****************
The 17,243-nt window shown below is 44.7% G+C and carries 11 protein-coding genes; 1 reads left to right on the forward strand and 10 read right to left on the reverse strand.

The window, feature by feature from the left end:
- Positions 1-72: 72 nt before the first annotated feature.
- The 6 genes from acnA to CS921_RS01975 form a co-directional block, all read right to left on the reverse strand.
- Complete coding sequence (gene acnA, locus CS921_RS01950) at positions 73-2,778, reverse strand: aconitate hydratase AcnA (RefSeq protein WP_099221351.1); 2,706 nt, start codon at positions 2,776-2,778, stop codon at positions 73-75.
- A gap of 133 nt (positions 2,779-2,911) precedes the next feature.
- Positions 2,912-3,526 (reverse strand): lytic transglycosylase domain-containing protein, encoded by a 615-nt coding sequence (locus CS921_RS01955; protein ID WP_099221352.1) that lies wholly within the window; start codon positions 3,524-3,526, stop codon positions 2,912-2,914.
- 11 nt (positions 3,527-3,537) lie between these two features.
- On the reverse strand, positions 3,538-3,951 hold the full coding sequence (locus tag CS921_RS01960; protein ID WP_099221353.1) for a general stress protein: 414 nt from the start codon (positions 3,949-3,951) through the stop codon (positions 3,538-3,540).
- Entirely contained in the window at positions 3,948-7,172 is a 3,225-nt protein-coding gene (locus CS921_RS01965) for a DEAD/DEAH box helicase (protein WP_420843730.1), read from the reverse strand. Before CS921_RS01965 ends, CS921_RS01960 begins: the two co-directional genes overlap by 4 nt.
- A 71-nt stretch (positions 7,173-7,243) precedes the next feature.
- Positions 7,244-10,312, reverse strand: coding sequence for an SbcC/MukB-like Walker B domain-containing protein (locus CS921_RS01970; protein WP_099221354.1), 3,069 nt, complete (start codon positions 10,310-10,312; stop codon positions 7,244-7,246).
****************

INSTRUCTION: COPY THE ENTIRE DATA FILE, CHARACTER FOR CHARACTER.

The 17,243-nt window shown below is 44.7% G+C and carries 11 protein-coding genes; 1 reads left to right on the forward strand and 10 read right to left on the reverse strand.

The window, feature by feature from the left end:
- Positions 1-72: 72 nt before the first annotated feature.
- The 6 genes from acnA to CS921_RS01975 form a co-directional block, all read right to left on the reverse strand.
- Complete coding sequence (gene acnA, locus CS921_RS01950) at positions 73-2,778, reverse strand: aconitate hydratase AcnA (RefSeq protein WP_099221351.1); 2,706 nt, start codon at positions 2,776-2,778, stop codon at positions 73-75.
- A gap of 133 nt (positions 2,779-2,911) precedes the next feature.
- Positions 2,912-3,526 (reverse strand): lytic transglycosylase domain-containing protein, encoded by a 615-nt coding sequence (locus CS921_RS01955; protein ID WP_099221352.1) that lies wholly within the window; start codon positions 3,524-3,526, stop codon positions 2,912-2,914.
- 11 nt (positions 3,527-3,537) lie between these two features.
- On the reverse strand, positions 3,538-3,951 hold the full coding sequence (locus tag CS921_RS01960; protein ID WP_099221353.1) for a general stress protein: 414 nt from the start codon (positions 3,949-3,951) through the stop codon (positions 3,538-3,540).
- Entirely contained in the window at positions 3,948-7,172 is a 3,225-nt protein-coding gene (locus CS921_RS01965) for a DEAD/DEAH box helicase (protein WP_420843730.1), read from the reverse strand. Before CS921_RS01965 ends, CS921_RS01960 begins: the two co-directional genes overlap by 4 nt.
- A 71-nt stretch (positions 7,173-7,243) precedes the next feature.
- Positions 7,244-10,312, reverse strand: coding sequence for an SbcC/MukB-like Walker B domain-containing protein (locus CS921_RS01970; protein WP_099221354.1), 3,069 nt, complete (start codon positions 10,310-10,312; stop codon positions 7,244-7,246).